Opera House


Blues Point


Lavender Bay

How Meetings Are Conducted in The Boo

Meetings are the serious side of  business – and becoming almost fun in The Boo and a source of entertainment second to watching bootleg DVDs easily sourced from the local mall.

Now, anyone who has ever participated in group projects will know that a meeting is a platform to put forward issues to be discussed, sorted, reviewed, assessed or negotiated.  Most importantly, meetings help to improve communication channels and the information gathering process in order to ‘seal the deal’.

Suffice to say, I am made to endure monthly meetings in The Boo which tangent off the norm whereby the person calling the meetings works on his own personal vendetta in maliciously discrediting another member without the knowledge of business operation nor management, much less in bringing about a constructive and productive end-result, in the end, he achieved nothing other than making a fool of himself and wasting people’s time. This cycle (meetings – we have at least 10 in 1 day!  Go figure!) repeats every month timed to his sibling’s return from overseas.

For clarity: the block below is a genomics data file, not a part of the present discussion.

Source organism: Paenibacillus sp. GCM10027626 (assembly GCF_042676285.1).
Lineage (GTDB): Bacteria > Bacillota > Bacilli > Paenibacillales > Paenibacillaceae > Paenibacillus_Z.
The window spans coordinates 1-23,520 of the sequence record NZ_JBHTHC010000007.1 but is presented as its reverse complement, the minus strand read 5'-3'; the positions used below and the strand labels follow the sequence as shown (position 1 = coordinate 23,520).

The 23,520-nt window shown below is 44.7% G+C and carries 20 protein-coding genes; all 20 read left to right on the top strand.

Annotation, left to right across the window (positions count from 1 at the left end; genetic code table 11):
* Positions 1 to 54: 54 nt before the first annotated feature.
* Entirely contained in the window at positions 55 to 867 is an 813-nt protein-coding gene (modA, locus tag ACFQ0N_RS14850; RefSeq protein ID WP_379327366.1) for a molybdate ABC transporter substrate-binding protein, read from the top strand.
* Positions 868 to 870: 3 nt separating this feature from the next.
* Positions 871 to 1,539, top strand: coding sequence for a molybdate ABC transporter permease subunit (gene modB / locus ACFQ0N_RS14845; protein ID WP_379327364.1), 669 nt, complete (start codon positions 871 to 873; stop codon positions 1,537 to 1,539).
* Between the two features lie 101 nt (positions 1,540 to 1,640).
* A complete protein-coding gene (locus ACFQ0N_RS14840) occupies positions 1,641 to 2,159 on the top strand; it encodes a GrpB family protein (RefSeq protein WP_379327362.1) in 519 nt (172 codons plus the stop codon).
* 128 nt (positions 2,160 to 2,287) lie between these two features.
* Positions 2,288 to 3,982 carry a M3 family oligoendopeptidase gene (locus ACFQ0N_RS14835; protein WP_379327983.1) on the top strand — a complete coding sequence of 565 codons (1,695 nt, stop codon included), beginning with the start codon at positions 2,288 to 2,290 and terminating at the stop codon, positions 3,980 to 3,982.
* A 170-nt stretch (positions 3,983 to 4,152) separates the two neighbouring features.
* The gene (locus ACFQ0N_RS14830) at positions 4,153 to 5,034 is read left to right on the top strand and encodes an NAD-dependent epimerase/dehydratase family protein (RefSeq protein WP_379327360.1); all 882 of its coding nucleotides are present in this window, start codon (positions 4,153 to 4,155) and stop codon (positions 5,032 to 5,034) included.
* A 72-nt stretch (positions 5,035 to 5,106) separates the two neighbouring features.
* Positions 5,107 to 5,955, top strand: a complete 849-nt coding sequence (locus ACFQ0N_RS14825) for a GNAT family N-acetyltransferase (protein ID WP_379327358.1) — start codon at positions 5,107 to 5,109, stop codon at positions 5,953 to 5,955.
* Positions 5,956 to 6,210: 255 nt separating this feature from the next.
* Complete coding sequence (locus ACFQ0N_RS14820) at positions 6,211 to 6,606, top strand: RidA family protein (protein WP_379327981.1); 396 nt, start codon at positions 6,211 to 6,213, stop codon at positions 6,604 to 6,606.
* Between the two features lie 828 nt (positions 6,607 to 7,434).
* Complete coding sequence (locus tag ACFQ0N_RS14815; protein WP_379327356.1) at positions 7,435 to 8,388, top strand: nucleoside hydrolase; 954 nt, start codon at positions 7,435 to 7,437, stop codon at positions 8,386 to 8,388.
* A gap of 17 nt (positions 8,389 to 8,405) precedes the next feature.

Of course a lot of groundwork has to be done beforehand, that in gaining support of the other free-loading members,   Untruths are easy to dispell and accepted when benefits are involved. It is the conscience that has to be overcame,that’s when Lord Almighty comes in, “Our Father who art in Heaven, I come visit every Sunday”, and thus let meself be known as good-standin’ Christian. Heck! Ain’t know how tah read dah Bible ‘tho! No probs bro, just show dah face up! And thus, a town of sinners redeemed by the numerous Churches of different secs came.  (Yeah, I see a Church to the left and out  to the right of my apartment window)

As always and without fail, meetings has to be kicked off by the self-crowned Chairman-cum-MD (was cum Company Secretary as well before the legal eagles said “no can do”) for quorum. Torture then proceeds with his reading from the agenda. His oft side-kick aka his son aka drop-kick will thus read from his own set of script prepared by solicitors (paid no less from the Company’s coffers) and duly responded by the father by reading from his own set of scripts!  Back-and-forth and back-and-froth, seriously dudes your show/ duo-logue is bad – neither convincing nor deserving of the fudly TV – rewind and repeat, I doze off and can even repeat your lines. And why can’t you?